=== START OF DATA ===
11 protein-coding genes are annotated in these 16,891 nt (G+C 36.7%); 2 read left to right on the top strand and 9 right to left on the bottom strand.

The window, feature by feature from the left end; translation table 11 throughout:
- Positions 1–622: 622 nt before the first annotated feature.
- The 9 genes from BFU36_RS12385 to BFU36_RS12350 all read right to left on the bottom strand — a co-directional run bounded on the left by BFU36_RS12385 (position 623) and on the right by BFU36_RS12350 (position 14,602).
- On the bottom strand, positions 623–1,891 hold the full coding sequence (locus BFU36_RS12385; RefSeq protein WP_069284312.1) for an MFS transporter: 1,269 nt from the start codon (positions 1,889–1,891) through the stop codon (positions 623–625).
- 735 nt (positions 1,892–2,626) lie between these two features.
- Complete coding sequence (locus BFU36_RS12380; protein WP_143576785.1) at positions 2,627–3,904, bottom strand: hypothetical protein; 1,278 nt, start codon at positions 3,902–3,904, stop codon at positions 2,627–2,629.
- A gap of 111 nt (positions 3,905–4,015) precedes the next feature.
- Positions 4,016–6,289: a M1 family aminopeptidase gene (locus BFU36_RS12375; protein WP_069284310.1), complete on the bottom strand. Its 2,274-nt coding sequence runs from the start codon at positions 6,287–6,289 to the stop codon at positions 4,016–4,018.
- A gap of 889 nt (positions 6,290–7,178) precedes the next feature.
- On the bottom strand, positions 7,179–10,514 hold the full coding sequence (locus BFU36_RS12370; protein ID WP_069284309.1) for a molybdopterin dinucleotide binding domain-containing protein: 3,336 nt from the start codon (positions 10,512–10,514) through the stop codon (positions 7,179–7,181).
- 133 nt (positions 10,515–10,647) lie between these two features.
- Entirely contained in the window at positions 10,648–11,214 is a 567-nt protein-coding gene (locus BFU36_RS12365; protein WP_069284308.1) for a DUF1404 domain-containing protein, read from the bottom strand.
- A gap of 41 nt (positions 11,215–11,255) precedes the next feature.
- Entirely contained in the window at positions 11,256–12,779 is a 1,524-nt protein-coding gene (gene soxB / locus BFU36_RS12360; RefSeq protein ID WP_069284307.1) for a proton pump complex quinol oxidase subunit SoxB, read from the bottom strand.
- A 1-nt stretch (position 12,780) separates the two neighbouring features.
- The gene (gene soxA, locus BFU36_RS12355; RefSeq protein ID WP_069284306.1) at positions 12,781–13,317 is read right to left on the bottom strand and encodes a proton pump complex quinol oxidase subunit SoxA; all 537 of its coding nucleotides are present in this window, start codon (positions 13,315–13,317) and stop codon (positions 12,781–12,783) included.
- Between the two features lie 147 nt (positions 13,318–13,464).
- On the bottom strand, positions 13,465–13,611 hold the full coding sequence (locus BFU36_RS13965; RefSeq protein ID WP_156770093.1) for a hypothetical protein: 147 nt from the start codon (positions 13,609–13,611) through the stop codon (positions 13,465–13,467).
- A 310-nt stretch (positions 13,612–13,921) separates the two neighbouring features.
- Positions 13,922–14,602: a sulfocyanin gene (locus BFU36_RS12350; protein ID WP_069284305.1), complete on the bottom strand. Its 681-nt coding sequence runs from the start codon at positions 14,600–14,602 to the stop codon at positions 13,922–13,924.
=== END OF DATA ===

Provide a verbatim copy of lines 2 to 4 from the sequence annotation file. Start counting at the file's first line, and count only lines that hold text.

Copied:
The window, feature by feature from the left end; translation table 11 throughout:
- Positions 1–622: 622 nt before the first annotated feature.
- The 9 genes from BFU36_RS12385 to BFU36_RS12350 all read right to left on the bottom strand — a co-directional run bounded on the left by BFU36_RS12385 (position 623) and on the right by BFU36_RS12350 (position 14,602).